That’s cinnamon-orange brioche French toast with mixed berry compote at Cafe Selmarie on Lincoln Avenue. I ate it for breakfast with a cup of coffee, and it was good.
Leaving food on my plate, especially in a restaurant that serves $8 French Toast, is a fairly new phenomenon.
I was taught to clean my plate because wasting food is a sin. Throwing away perfectly good food meant wasting money and wasting resources. Somewhere in the world there was a starving child who would be grateful for those fish sticks slowly growing cold next to a pile of perfectly cubic frozen corn, peas, carrots, and lima beans, and if I didn’t finish them it would be like I traveled back in time and slapped Jesus in the face while he hung there on the cross atoning for the sins of spoiled little girls like me.
I don’t think it’s wrong to say that “food is precious,” and to teach children to be respectful and conscious of hunger in the world, but I don’t think the clean plate directive was helpful to me in developing healthy eating habits. My Yia Yia functioned as my day care when I was small, and she lived to cook and to see people eat. If she put something on my plate and I ate it all, it was a signal that I really liked it and that it should be immediately replaced with more, and so I developed an appetite for more, because more meant that everyone was happy, so I’d clean two or three plates instead of one even if at the end I felt sick. I had a bottomless appetite for attention, love, approval, and scrambled eggs with feta, because I have a boundless appetite for any good or enjoyable thing: I don’t watch a TV show, I rent or borrow the entire season and watch it over a day or two. I don’t make a short film or two and see how I like it, I apply to a graduate film program. I don’t try to start cooking and eating a bit healthier, I start a food blog and photograph everything I eat. I was raised Catholic, and if I had taken to religion the way I take to other things, I would be a nun right now, the kind with a shaved head who wears a habit. This fall I want to start volunteering with kids and art in some way, but I’m a little afraid that if I do I will open a school for wayward boys like Jo in Little Women.
I go to eleven.
Anyway, using a clean plate as a measure of what I should eat meant that my ideas about portion size were dictated by what was on the plate, not by what I wanted or felt. And while my parents led by example and doled out food in sensible portions, once we cleaned our plates, and maybe had seconds, there was always pressure on someone to finish off that one spoonful of something left in the pan. “Come on, we’re not going to freeze that, might as well finish it off.” So, as a family, we didn’t have to just clean the plate, we had to clean all the pots and pans, too.
As a child and teenager there was soccer, skiing, track, cross country, dancing in show choir, biking around my rural town, and wicked games of floor hockey in PE class to burn everything off. Also, I waited tables all through high school and during the summers in college, so my job involved constant motion. So the clean plate habit, and the “that was good, can I have more?” habit, and the “might as well finish it off – who saves 1/3 cup of macaroni & cheese for later?” habit didn’t really catch up with me until college and especially my early 20s, where all that moving around was replaced with 12 hours/day in a desk chair and no more structured social fun exercise built into the day and lots and lots of restaurant food, with huge portions designed to give people their “money’s worth” and there I was with no internal fullness meter.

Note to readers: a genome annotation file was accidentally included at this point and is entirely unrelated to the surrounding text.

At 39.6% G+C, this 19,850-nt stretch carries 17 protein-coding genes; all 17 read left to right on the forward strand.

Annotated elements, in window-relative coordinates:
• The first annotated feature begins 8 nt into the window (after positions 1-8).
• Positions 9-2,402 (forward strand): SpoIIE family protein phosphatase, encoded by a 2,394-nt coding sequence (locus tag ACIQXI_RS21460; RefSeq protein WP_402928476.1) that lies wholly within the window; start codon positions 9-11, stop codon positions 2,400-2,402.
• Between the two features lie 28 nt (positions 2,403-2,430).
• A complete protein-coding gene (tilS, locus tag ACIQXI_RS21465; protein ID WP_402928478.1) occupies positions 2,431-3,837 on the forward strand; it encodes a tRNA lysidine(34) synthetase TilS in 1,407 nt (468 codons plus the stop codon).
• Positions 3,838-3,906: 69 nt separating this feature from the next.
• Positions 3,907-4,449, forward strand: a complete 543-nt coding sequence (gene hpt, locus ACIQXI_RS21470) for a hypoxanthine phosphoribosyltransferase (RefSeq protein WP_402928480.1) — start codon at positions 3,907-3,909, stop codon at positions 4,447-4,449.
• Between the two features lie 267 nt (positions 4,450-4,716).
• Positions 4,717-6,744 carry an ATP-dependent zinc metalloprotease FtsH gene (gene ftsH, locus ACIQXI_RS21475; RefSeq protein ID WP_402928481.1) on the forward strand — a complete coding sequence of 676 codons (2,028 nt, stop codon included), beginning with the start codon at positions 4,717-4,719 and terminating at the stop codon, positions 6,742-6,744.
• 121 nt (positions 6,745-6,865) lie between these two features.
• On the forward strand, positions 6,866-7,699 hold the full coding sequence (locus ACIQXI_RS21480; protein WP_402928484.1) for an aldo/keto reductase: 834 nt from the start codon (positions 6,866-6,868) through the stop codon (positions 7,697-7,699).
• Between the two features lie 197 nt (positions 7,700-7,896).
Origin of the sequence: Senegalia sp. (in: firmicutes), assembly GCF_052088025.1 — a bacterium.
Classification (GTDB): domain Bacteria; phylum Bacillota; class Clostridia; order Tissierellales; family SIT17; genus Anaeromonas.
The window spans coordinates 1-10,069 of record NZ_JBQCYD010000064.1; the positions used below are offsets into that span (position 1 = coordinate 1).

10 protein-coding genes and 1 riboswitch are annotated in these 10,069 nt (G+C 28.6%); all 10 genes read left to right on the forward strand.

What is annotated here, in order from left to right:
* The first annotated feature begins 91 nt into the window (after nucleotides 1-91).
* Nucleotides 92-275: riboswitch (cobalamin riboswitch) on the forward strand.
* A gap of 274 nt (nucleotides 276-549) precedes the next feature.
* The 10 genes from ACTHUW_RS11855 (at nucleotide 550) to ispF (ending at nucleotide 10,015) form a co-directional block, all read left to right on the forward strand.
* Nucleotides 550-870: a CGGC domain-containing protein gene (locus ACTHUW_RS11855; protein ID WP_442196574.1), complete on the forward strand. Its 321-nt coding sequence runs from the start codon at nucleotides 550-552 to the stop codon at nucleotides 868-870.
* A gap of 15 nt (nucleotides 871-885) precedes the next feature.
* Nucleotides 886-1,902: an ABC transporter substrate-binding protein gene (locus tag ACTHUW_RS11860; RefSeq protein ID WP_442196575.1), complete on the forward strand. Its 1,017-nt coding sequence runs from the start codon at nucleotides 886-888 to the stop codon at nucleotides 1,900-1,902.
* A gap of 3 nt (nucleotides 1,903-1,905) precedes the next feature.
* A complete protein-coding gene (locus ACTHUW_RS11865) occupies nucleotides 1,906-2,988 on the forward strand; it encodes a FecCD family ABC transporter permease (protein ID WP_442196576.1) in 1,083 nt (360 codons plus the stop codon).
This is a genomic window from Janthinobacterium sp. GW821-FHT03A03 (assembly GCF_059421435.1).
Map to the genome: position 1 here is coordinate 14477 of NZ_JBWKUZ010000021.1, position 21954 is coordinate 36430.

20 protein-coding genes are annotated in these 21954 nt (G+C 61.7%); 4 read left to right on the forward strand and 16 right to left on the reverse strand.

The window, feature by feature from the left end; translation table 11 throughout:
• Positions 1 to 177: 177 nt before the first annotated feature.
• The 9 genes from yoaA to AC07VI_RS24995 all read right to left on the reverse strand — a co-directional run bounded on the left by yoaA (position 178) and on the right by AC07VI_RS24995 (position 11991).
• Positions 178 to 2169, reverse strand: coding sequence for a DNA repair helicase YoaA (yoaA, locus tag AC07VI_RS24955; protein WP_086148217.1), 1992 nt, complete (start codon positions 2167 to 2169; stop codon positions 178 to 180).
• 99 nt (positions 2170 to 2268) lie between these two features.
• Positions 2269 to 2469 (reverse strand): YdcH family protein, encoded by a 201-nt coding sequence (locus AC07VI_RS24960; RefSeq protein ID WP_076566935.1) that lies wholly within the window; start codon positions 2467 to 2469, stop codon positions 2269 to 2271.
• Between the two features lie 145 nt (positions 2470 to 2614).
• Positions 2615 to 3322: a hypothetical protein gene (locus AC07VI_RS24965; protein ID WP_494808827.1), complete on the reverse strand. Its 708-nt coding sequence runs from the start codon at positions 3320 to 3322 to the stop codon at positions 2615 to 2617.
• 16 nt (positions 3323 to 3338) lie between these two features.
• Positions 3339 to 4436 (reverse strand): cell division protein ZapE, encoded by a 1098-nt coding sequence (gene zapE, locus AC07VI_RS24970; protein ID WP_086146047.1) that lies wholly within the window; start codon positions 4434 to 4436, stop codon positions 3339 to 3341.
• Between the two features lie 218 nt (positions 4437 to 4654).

I’m getting better at not cleaning the plate. The more I practice intuitive eating the easier it gets to feel the “Hey, you’re full!” signal from my body. Or, maybe I do clean the plate, but I’ve gotten better at eyeballing how much food is likely to make me feel full. Sometimes there is a weird little internal conversation that goes on.
Mouth: We’ve been chewing this bite for a while.
Hand: And we’re kind of pushing stuff around with the fork, did you notice that?
Lizard Brain: CLEAN PLATE!
Stomach: Urp, I think we’re good here.
Lizard Brain: CLEAN PLATE! STARVING CHILDREN ON TV, COVERED IN FLIES.
Brain: Huh, I think I’m full. Why am I still eating?
Lizard Brain: CLEAN PLATE! OR JESUS WILL BE SAD.
Mouth: Swallow or don’t swallow. What’s it gonna be?
Brain: You don’t have to clean your plate. That was good, but you can just be done with it.
Lizard Brain: GRANDMA IS WATCHING FROM HEAVEN. SHE LIVED THROUGH THE DEPRESSION.
Stomach: All good. I repeat, we are sounding the all clear.
Brain: Hear that guys? One more bite if you think we’ll all enjoy that, and then we’re done.
The other day when I was pulling together links I came across a comment that stopped me in my tracks with its simplicity and truth:
“I too have a neurosis about “not wasting food,” I have a hard time getting it through my calcified skull that food wasted inside the body is no different materially from food wasted outside of it.” -@Meowser in Devouring the World.
Food wasted inside the body is no different materially from food wasted outside of it. Excess food does not have to be dutifully packed into the doggie bag, the tupperware, or my face. When I give myself permission to eat what I want and as much as I want without guilt, I also give myself permission to stop before the plate is clean without guilt, and without 1/2 a piece of French toast growing blue fuzz and the ability to do the Sunday crossword in the back of my fridge.